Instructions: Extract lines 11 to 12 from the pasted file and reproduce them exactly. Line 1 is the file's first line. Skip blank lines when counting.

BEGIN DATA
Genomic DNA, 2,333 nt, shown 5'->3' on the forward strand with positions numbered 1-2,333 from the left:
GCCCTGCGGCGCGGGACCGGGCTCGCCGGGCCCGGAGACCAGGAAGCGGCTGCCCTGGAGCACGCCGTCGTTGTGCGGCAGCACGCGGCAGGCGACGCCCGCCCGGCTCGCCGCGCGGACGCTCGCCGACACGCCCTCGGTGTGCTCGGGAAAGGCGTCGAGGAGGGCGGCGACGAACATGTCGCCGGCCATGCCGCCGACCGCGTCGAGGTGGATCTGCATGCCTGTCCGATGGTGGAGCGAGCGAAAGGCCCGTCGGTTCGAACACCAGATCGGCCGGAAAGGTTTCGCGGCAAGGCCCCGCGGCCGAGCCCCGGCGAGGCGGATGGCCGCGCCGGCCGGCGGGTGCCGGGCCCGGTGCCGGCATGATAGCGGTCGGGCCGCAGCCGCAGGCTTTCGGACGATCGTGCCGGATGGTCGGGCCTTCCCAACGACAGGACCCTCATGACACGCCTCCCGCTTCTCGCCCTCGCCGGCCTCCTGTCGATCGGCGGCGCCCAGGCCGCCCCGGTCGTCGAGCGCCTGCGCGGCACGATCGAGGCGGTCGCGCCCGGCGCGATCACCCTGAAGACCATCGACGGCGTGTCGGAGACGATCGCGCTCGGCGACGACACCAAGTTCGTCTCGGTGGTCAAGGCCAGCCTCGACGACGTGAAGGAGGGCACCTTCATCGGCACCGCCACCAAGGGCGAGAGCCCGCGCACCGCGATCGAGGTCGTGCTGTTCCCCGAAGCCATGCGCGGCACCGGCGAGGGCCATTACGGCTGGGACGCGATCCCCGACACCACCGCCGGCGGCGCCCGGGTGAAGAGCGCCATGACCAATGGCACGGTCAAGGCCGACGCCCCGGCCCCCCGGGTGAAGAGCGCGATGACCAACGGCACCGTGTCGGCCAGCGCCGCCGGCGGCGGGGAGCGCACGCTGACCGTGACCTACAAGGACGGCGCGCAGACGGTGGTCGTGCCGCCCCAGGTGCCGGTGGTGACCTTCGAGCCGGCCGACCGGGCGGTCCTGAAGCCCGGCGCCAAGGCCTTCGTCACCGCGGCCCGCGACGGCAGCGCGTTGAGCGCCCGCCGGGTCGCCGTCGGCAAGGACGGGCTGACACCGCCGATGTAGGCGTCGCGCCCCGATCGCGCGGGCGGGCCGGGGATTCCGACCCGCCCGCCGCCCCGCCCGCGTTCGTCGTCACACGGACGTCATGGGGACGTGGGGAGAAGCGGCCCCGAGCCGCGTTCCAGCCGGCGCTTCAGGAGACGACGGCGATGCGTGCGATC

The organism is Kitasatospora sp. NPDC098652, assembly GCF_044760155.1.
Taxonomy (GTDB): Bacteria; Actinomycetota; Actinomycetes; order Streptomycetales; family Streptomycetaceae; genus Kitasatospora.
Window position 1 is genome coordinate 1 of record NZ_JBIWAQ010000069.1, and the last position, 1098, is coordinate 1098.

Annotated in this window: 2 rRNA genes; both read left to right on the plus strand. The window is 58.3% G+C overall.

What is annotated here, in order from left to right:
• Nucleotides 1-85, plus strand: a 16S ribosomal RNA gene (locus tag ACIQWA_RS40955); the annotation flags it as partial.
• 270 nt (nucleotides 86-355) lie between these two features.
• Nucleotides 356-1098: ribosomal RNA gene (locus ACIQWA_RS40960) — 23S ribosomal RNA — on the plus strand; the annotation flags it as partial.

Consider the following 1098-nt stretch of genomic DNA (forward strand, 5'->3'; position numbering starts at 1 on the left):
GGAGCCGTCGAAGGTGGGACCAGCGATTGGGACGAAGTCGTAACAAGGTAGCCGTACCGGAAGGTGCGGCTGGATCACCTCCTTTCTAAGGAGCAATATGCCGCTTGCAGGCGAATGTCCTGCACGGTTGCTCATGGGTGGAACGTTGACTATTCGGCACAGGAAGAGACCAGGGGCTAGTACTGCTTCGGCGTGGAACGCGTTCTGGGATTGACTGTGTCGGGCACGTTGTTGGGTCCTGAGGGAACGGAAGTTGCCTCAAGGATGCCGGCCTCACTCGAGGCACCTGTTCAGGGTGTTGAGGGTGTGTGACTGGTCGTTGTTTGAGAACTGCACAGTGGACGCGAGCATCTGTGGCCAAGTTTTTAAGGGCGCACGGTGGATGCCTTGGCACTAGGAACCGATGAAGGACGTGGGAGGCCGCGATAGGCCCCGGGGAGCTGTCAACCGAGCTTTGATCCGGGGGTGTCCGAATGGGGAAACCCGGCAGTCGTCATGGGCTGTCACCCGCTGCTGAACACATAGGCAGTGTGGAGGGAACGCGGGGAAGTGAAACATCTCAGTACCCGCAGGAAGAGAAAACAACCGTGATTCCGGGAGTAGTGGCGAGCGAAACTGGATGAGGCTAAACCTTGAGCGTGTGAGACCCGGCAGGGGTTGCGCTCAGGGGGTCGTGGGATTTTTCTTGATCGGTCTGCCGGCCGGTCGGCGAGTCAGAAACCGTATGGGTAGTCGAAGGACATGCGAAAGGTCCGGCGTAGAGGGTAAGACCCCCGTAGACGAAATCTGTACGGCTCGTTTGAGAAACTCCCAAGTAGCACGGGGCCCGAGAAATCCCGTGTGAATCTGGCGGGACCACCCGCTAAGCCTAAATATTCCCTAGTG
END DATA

Consider the following 1098-nt stretch of genomic DNA (forward strand, 5'->3'; position numbering starts at 1 on the left):
GGAGCCGTCGAAGGTGGGACCAGCGATTGGGACGAAGTCGTAACAAGGTAGCCGTACCGGAAGGTGCGGCTGGATCACCTCCTTTCTAAGGAGCAATATGCCGCTTGCAGGCGAATGTCCTGCACGGTTGCTCATGGGTGGAACGTTGACTATTCGGCACAGGAAGAGACCAGGGGCTAGTACTGCTTCGGCGTGGAACGCGTTCTGGGATTGACTGTGTCGGGCACGTTGTTGGGTCCTGAGGGAACGGAAGTTGCCTCAAGGATGCCGGCCTCACTCGAGGCACCTGTTCAGGGTGTTGAGGGTGTGTGACTGGTCGTTGTTTGAGAACTGCACAGTGGACGCGAGCATCTGTGGCCAAGTTTTTAAGGGCGCACGGTGGATGCCTTGGCACTAGGAACCGATGAAGGACGTGGGAGGCCGCGATAGGCCCCGGGGAGCTGTCAACCGAGCTTTGATCCGGGGGTGTCCGAATGGGGAAACCCGGCAGTCGTCATGGGCTGTCACCCGCTGCTGAACACATAGGCAGTGTGGAGGGAACGCGGGGAAGTGAAACATCTCAGTACCCGCAGGAAGAGAAAACAACCGTGATTCCGGGAGTAGTGGCGAGCGAAACTGGATGAGGCTAAACCTTGAGCGTGTGAGACCCGGCAGGGGTTGCGCTCAGGGGGTCGTGGGATTTTTCTTGATCGGTCTGCCGGCCGGTCGGCGAGTCAGAAACCGTATGGGTAGTCGAAGGACATGCGAAAGGTCCGGCGTAGAGGGTAAGACCCCCGTAGACGAAATCTGTACGGCTCGTTTGAGAAACTCCCAAGTAGCACGGGGCCCGAGAAATCCCGTGTGAATCTGGCGGGACCACCCGCTAAGCCTAAATATTCCCTAGTG